[Editor’s Note: This is a guest post from Diana Charabin, founder of Tiny Devotions, a hip, fresh and inspired jewelry company that creates designer mala beads.]
Consistently, every time I use the words “japa” or “mala beads” around non-yogis or those yogis who have not dove into a meditation practice, I get confused and embarrassed faces asking:
“What is a mala bead and what on earth is japa meditation?”
Japa and malas go hand in hand (Literally).
Japa meditation is the active meditation of using mala beads to recite or chant mantras as a spiritual practice. Mantras can either be positive affirmations or Sanskrit chants of the names of God.
Mala beads are meditation necklaces that have been worn for thousands of years in traditions of yoga, meditation, Buddhism and Hinduism for their spiritual and healing qualities. Mala beads are traditionally strung with either 108, 54 or 27 beads (all being auspicious or good luck numbers).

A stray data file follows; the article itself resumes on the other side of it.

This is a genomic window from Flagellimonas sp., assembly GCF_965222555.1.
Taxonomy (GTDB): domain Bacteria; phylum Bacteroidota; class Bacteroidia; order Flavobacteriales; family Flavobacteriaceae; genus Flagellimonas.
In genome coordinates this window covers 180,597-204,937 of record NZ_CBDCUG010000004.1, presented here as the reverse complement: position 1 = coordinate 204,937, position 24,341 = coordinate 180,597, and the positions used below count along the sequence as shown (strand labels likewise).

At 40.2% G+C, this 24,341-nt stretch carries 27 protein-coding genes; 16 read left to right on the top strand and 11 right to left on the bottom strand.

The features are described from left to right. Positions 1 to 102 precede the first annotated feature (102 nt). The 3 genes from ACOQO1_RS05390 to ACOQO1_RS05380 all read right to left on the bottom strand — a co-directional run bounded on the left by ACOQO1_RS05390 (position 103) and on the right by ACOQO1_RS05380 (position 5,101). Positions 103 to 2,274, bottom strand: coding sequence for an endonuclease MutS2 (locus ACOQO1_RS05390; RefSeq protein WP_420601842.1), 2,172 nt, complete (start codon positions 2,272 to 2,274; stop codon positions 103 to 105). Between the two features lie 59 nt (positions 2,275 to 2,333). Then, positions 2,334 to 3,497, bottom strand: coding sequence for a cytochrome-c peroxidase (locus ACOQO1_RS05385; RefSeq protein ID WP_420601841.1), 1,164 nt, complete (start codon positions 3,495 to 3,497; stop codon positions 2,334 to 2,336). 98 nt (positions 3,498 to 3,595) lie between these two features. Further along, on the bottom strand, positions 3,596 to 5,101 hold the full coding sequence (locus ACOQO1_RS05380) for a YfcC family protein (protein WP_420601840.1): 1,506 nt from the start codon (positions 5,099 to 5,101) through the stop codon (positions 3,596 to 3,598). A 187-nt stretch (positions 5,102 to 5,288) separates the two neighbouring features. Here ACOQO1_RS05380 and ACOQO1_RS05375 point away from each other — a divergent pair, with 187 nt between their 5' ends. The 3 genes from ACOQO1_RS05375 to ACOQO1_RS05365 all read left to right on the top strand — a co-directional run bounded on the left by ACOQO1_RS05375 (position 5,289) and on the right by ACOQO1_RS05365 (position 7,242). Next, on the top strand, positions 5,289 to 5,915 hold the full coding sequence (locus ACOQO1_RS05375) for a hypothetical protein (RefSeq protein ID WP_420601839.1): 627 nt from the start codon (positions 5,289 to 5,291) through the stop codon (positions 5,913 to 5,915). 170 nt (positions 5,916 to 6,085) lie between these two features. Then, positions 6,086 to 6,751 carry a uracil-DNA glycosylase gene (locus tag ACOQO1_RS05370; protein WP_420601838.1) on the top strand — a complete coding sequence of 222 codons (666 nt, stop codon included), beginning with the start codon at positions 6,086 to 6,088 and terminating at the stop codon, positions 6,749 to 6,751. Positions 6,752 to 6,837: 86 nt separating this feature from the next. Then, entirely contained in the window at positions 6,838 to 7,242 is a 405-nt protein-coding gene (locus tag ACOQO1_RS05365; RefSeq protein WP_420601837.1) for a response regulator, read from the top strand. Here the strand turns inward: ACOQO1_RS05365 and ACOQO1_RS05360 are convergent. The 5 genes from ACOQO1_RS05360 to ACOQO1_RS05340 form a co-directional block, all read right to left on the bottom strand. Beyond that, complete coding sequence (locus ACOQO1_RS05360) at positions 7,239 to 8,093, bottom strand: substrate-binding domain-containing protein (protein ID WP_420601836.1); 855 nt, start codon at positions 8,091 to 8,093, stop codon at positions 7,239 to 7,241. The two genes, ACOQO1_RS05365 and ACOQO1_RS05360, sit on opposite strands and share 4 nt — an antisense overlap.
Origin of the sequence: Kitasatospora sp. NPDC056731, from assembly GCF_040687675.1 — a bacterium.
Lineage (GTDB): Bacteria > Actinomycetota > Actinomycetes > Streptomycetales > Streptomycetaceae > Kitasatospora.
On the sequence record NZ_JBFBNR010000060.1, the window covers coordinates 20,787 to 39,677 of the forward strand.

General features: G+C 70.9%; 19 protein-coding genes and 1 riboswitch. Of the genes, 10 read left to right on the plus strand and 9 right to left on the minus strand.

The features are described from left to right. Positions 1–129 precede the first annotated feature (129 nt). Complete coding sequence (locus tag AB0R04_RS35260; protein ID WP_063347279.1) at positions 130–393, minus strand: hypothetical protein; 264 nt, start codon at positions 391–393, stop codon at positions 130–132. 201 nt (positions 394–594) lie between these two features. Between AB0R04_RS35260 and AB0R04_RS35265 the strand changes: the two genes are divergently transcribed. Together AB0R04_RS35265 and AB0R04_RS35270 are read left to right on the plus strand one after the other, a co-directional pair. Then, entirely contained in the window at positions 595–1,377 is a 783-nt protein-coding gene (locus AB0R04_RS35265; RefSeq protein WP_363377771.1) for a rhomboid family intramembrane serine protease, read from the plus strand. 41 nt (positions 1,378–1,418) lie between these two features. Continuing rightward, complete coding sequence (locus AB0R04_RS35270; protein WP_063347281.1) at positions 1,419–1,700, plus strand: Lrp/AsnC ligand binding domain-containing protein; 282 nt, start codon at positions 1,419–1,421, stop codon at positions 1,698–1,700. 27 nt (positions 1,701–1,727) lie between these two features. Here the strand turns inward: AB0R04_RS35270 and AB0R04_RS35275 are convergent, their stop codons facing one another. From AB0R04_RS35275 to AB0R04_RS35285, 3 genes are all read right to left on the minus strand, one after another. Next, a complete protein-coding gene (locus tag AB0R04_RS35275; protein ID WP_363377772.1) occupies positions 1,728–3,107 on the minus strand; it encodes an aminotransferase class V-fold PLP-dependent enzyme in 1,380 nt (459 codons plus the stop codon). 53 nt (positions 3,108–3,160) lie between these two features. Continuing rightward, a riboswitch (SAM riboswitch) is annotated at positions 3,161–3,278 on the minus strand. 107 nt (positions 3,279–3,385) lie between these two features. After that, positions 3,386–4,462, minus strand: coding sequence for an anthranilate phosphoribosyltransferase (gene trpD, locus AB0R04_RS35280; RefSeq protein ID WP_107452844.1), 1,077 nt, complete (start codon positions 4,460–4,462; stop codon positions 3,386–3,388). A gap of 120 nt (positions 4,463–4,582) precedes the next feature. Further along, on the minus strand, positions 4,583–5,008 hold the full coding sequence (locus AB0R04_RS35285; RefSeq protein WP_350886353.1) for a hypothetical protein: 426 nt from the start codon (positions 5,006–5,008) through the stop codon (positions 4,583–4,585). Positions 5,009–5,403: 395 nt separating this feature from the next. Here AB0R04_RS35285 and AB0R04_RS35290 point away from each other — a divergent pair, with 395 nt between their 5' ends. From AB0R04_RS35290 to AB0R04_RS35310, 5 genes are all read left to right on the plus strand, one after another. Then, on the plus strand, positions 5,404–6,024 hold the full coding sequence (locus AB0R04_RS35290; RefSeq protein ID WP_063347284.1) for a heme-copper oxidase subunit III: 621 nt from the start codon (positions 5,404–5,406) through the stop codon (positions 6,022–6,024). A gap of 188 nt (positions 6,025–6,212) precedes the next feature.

So why use japa as a meditation technique?
This may be obvious for those practitioners who have tried to simply “sit and quiet the mind.” For the majority of people this does not work and “monkey mind” takes over and they start thinking about everything from doing the dishes, taxes and what they are going to eat for lunch.
What makes japa meditation more accessible is that it gives the mind a word to focus on as well as the body an object to touch. This makes the practice of meditation a lot more accessible.
Japa gives us the option to align with whatever we choose – for those seeking calm they can choose a simple mantra like “I am calm,” while devoted yogis can chant to Shiva, the deity of yoga using the Sanskrit: Om namah shivaya , meaning I bow down to Shiva.
[Don’t forget to check out the latest news from Tiny Devotions on facebook and twitter. And if you hurry quick there’s still a few days left to win a free mala from Tiny Devotions over at YogaDork (deadline 17 March 2011).]